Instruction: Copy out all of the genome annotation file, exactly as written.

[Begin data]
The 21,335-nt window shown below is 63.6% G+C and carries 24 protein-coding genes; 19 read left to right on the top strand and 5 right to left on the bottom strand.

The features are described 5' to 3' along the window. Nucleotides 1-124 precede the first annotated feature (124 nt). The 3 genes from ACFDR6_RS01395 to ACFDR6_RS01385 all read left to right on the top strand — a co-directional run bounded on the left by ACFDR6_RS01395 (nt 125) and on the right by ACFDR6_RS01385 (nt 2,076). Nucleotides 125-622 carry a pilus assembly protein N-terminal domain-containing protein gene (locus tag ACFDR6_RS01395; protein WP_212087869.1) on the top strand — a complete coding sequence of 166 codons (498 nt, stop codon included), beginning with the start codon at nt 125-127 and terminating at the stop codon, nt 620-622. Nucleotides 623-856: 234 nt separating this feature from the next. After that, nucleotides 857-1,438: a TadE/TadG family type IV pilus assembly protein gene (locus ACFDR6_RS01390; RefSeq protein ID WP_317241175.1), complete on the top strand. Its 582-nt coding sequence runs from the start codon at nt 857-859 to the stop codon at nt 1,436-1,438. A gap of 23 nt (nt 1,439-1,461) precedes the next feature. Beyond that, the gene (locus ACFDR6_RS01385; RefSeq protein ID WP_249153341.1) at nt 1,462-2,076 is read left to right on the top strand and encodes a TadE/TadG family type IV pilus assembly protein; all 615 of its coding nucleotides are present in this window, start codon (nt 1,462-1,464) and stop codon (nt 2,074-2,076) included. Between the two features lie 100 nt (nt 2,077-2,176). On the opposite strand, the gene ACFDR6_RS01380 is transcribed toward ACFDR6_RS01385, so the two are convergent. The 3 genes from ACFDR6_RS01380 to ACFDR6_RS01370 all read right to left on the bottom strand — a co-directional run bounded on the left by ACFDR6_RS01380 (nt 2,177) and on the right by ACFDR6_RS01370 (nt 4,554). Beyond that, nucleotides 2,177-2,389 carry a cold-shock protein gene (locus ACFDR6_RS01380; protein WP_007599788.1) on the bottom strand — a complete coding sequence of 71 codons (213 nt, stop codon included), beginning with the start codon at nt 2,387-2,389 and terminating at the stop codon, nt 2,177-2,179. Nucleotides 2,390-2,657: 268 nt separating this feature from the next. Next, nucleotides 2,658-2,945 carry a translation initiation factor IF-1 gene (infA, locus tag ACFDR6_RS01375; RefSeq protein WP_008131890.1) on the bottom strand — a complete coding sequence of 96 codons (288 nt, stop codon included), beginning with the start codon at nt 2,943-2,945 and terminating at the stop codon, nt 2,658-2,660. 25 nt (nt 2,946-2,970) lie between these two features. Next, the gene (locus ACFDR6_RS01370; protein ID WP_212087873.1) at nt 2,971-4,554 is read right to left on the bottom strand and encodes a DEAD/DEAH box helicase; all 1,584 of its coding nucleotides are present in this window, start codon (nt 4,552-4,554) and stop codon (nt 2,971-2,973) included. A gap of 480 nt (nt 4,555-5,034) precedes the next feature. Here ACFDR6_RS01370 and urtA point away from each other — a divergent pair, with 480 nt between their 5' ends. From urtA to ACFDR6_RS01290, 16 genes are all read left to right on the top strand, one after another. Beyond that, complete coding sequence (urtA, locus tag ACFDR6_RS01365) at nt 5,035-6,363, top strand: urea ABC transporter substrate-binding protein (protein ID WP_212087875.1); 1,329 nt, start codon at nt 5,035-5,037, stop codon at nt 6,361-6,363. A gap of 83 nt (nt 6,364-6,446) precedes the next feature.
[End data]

The 21,335-nt window shown below is 63.6% G+C and carries 24 protein-coding genes; 19 read left to right on the top strand and 5 right to left on the bottom strand.

The features are described 5' to 3' along the window. Nucleotides 1-124 precede the first annotated feature (124 nt). The 3 genes from ACFDR6_RS01395 to ACFDR6_RS01385 all read left to right on the top strand — a co-directional run bounded on the left by ACFDR6_RS01395 (nt 125) and on the right by ACFDR6_RS01385 (nt 2,076). Nucleotides 125-622 carry a pilus assembly protein N-terminal domain-containing protein gene (locus tag ACFDR6_RS01395; protein WP_212087869.1) on the top strand — a complete coding sequence of 166 codons (498 nt, stop codon included), beginning with the start codon at nt 125-127 and terminating at the stop codon, nt 620-622. Nucleotides 623-856: 234 nt separating this feature from the next. After that, nucleotides 857-1,438: a TadE/TadG family type IV pilus assembly protein gene (locus ACFDR6_RS01390; RefSeq protein ID WP_317241175.1), complete on the top strand. Its 582-nt coding sequence runs from the start codon at nt 857-859 to the stop codon at nt 1,436-1,438. A gap of 23 nt (nt 1,439-1,461) precedes the next feature. Beyond that, the gene (locus ACFDR6_RS01385; RefSeq protein ID WP_249153341.1) at nt 1,462-2,076 is read left to right on the top strand and encodes a TadE/TadG family type IV pilus assembly protein; all 615 of its coding nucleotides are present in this window, start codon (nt 1,462-1,464) and stop codon (nt 2,074-2,076) included. Between the two features lie 100 nt (nt 2,077-2,176). On the opposite strand, the gene ACFDR6_RS01380 is transcribed toward ACFDR6_RS01385, so the two are convergent. The 3 genes from ACFDR6_RS01380 to ACFDR6_RS01370 all read right to left on the bottom strand — a co-directional run bounded on the left by ACFDR6_RS01380 (nt 2,177) and on the right by ACFDR6_RS01370 (nt 4,554). Beyond that, nucleotides 2,177-2,389 carry a cold-shock protein gene (locus ACFDR6_RS01380; protein WP_007599788.1) on the bottom strand — a complete coding sequence of 71 codons (213 nt, stop codon included), beginning with the start codon at nt 2,387-2,389 and terminating at the stop codon, nt 2,177-2,179. Nucleotides 2,390-2,657: 268 nt separating this feature from the next. Next, nucleotides 2,658-2,945 carry a translation initiation factor IF-1 gene (infA, locus tag ACFDR6_RS01375; RefSeq protein WP_008131890.1) on the bottom strand — a complete coding sequence of 96 codons (288 nt, stop codon included), beginning with the start codon at nt 2,943-2,945 and terminating at the stop codon, nt 2,658-2,660. 25 nt (nt 2,946-2,970) lie between these two features. Next, the gene (locus ACFDR6_RS01370; protein ID WP_212087873.1) at nt 2,971-4,554 is read right to left on the bottom strand and encodes a DEAD/DEAH box helicase; all 1,584 of its coding nucleotides are present in this window, start codon (nt 4,552-4,554) and stop codon (nt 2,971-2,973) included. A gap of 480 nt (nt 4,555-5,034) precedes the next feature. Here ACFDR6_RS01370 and urtA point away from each other — a divergent pair, with 480 nt between their 5' ends. From urtA to ACFDR6_RS01290, 16 genes are all read left to right on the top strand, one after another. Beyond that, complete coding sequence (urtA, locus tag ACFDR6_RS01365) at nt 5,035-6,363, top strand: urea ABC transporter substrate-binding protein (protein ID WP_212087875.1); 1,329 nt, start codon at nt 5,035-5,037, stop codon at nt 6,361-6,363. A gap of 83 nt (nt 6,364-6,446) precedes the next feature.